Reaction moments: Relative rotation is allowed about one axis (parallel to the shaft), but prevented about the other two. There must be two components of reaction moment.

Example2: Some types of bearing allow the shaft both to rotate, and to slide through the bearing as shown below

Reaction forces: No relative motion is possible transverse to the shaft, but the shaft can slide freely through the bearing. There must be 2 components of reaction force.

Reaction moments: Relative rotation is allowed about one axis (parallel to the shaft), but prevented about the other two. There must be two components of reaction moment.

Roller bearings donâ€™t often appear in 2D problems. When they do, they look just like a pinned joint.

Swivel joint: Like a pinned joint, but allows rotation about two axes. There must be 3 components of reaction force, and 1 component of reaction moment.

Reaction forces: All relative motion is prevented by the joint. There must be three components of reaction force.

Reaction moments: rotation is permitted about two axes, but prevented about the third. There must be one component of reaction force present.

Swivel joints donâ€™t often appear in 2D problems. When they do, they look just like a pinned joint.

Ball and socket joint Your hip joint is a good example of a ball and socket joint. The joint prevents motion, but allows your thigh to rotate freely relative to the rest of your body.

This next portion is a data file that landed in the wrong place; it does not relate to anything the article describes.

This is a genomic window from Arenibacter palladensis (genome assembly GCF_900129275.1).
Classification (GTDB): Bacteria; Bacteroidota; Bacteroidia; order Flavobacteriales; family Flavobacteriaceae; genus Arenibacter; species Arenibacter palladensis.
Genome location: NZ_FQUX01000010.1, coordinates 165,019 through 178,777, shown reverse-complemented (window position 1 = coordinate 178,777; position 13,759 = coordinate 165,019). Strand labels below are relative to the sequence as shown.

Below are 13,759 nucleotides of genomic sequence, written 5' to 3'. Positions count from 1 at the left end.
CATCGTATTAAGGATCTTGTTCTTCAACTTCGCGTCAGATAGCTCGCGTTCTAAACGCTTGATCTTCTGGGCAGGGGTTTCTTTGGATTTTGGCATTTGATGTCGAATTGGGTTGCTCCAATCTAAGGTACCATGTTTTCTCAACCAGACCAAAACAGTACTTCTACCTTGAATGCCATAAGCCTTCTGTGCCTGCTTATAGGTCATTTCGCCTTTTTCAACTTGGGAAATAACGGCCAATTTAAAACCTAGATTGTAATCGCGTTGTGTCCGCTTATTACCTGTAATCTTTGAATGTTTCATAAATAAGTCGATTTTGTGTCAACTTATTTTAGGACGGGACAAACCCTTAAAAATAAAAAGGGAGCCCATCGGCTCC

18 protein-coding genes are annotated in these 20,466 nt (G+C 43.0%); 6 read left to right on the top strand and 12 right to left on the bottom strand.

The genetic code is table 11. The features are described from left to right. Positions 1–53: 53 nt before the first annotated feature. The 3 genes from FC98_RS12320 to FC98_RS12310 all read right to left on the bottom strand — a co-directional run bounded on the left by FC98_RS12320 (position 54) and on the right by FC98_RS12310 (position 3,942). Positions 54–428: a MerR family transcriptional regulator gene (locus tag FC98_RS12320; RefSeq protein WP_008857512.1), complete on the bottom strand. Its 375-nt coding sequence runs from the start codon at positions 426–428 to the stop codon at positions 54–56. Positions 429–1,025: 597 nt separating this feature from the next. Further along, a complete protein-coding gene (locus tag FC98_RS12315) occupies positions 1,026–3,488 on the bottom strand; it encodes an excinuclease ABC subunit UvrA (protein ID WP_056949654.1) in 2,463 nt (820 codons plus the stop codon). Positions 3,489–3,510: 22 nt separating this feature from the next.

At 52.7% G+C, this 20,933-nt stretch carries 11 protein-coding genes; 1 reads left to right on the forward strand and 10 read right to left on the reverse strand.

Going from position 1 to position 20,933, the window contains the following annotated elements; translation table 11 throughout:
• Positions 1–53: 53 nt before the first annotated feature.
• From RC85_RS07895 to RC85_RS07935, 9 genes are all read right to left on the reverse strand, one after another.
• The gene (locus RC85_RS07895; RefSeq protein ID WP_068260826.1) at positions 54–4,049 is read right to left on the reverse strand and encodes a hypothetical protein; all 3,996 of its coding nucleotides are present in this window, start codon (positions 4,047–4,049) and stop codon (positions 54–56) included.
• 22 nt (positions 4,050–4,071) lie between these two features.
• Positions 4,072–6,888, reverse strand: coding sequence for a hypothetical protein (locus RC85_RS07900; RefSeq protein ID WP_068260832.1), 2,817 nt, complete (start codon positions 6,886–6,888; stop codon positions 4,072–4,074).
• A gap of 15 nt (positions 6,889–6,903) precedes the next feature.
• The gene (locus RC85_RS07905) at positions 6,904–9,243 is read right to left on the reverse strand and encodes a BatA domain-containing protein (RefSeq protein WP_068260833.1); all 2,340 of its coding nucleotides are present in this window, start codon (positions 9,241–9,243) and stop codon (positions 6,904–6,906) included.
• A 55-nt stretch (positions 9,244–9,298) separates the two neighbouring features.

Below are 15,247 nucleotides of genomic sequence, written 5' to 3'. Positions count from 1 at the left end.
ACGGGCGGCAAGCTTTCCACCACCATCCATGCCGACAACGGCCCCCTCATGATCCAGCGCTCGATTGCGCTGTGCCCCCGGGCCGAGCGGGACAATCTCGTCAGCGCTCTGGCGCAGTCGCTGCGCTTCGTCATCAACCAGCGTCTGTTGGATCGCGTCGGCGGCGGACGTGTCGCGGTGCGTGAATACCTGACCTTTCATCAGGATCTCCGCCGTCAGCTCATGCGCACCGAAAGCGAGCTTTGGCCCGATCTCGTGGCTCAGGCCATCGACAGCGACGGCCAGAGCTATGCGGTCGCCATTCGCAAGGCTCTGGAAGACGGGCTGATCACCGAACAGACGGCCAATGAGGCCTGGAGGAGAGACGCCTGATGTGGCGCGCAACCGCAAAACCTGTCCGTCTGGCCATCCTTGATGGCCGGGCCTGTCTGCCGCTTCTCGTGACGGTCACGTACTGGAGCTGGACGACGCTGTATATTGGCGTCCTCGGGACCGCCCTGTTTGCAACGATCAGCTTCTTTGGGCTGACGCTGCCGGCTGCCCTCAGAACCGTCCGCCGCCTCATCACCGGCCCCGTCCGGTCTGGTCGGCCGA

Reaction forces: Prevents any relative motion. There must be three components of reaction force.

Reaction moments. Allows free rotation about all 3 axes. No reaction moments can be present.

Ball joints donâ€™t often appear in 2D problems. When they do, they look just like a pinned joint.

Slider with pin joint Allows relative motion in one direction, and allows relative rotation about one axis

Reaction forces: Motion is prevented in two directions, but allowed in the third. There must be two components of reaction force, acting along directions of constrained motion.

Reaction moments: Relative rotation is prevented about two axes, but allowed about a third. There must be two components of reaction moment.

2D slider joints are often represented as shown in the picture below

Slider with swivel joint: Similar to a swivel joint, but allows motion in one direction in addition to rotation about two axes.

Reaction forces: Relative motion is prevented in two directions, but allowed in the third. There must be two components of reaction force acting to prevent motion.

Reaction moments: Rotation is permitted around two axes, but prevented around the third. There must be one component of reaction moment.

In 2D, a slider with swivel looks identical to a slider with a pin joint.

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## Introduction to Dynamics and Vibrations- Notes, Videos, MCQs